Category Archives: spices

Curry Leaves

Curry Leaves

Curry leaves, (murraya koenigii), are a fragrant herb from South East Asia, and India.  They are used in South Indian and Sri Lankan cuisines.  They are leaves of a small deciduous tree in the citrus family.    They are shiny, and look like citrus leaves.  They have a pungent, curry fragrance.  Curry leaves can also be found dried.
            Curry leaves enhance metabolism, control diabetes, and will help reduce the cholesterol in coconut oil when used together.






Garlic is a member of the lily family (alliums).  It is an edible bulb.  Garlic is an annual bulbous herb.  One head of garlic (called a bulb) is 12- 16 cloves of garlic.  The head is covered in a paper thin white membrane, as well as each clove.  The plant grows long flat leaves.

All garlic falls under the species allium sativum, which is divided into two subspecies: hardneck and softneck. These, in turn, can be divided into several varieties and sub varieties, creating more than 600 types of garlic.  There are five main varieties of garlic: Artichoke, Rocambole, Porcelain, Silverskin  and Purple Stripe.

Garlic has been very important throughout history.  It probably originated in western Asia, around the desert of the Kirghiz people.  In about 1500, it was revered as a medicine.  In ancient Egyptian tablets, there were 22 prescriptions with garlic.  Egyptian athletes believed garlic could increase strength and endurance. However, the ancient Greeks disliked garlic and thought it would bring bad luck.  But in another account, Greek athletes used garlic as a stimulant.  Medieval doctors believed garlic would help cure the whopping cough, and it could be used as a charm against witches.  On St. John’s Day, if you purchase garlic, it would keep you safe from poverty from the rest of the year.  In 1858, Louis Pasteur discovered garlic could indeed kill bacteria.  During the crusades, garlic finally reached Western Europe.  Garlic was considered the poor man’s spice.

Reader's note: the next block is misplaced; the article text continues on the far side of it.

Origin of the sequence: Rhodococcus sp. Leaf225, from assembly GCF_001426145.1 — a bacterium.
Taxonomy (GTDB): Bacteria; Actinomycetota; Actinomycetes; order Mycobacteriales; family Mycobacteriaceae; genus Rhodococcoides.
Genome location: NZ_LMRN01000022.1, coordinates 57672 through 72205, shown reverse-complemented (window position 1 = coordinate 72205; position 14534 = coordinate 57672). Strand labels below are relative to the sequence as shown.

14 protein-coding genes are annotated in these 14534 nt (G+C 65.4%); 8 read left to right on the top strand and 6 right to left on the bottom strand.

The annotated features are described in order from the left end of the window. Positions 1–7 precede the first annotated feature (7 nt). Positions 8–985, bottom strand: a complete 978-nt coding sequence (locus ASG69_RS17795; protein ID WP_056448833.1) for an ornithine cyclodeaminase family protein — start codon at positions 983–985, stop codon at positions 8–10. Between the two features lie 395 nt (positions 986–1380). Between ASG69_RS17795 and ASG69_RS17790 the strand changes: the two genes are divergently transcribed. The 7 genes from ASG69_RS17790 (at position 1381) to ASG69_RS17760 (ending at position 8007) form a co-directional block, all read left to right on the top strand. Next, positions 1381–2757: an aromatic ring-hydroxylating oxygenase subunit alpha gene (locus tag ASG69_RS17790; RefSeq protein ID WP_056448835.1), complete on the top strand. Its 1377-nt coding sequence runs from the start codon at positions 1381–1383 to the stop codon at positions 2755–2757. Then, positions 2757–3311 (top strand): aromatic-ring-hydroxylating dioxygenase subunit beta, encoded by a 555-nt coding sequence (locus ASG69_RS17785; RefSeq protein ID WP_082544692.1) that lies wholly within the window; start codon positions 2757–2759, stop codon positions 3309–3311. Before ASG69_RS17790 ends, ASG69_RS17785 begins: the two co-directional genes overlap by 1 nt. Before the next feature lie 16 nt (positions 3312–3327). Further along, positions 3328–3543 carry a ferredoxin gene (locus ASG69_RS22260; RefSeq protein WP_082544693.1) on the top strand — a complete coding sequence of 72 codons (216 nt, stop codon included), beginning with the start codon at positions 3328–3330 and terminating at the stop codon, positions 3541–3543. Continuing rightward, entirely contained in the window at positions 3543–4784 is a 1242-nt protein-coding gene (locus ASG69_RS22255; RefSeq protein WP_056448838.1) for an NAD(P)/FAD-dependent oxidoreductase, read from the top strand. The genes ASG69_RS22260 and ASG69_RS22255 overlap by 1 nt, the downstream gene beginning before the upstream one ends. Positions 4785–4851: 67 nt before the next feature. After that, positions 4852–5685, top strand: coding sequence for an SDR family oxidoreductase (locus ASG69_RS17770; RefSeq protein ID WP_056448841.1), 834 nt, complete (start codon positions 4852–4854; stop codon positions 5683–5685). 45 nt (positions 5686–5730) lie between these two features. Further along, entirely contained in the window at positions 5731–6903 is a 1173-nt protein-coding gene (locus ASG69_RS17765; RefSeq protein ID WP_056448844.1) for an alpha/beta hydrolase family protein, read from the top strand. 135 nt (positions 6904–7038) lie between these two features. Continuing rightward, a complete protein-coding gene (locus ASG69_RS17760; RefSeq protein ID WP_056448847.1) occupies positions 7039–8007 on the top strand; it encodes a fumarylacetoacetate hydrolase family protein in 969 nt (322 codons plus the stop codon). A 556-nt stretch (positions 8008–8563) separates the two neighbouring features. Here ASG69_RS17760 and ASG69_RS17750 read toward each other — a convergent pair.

There are over 30 varieties of garlic.  Today some of the common forms of garlic include, white garlic, pink garlic, purple garlic, giant or elephant garlic and Spanish garlic.  You can also buy ground garlic, chopped garlic, dried garlic, garlic salt, powdered garlic, roasted garlic, and garlic oil.  The longer you cook garlic, the longer the flavor will deviate.  Young garlic or garlic greens are also a delicacy.

ONION, GARLIC, ELEPHANTONION, GARLIC, ELEPHANT, CLOVEElephant Garlic.  One clove is the size of a strawberry.

When garlic is bruised, crushed, chopped, or the like, the oils in the garlic will be released, making the dish even more pungent.  Since garlic oils are known to permeate the lungs, the odor of garlic may remain with you for a time, exuding through your breath and skin odor.  Chlorophyll may help to alleviate some of the garlic’s pungency.


Garlic contains selenium when eaten in large quantities.  It is a diuretic, stomachic, tonic, antispasmodic, anti-arthritic, antiseptic, and has cleansing properties.  Garlic may also contain allicin, which is beneficial on the cardiovascular system, and contains allyl sulfide, a powerful antibiotic.

Garlic Pairings

  • beans
  • beef
  • beets
  • cabbage
  • chicken
  • eggplant
  • fish
  • lamb
  • lentils
  • mushrooms
  • pasta
  • pork
  • potatoes
  • rice
  • shellfish
  • spinach
  • tomatoes
  • zucchini

© 2014 Chef Jennifer M. Denlinger All rights reserved Please contact me for permission to use or reference this work.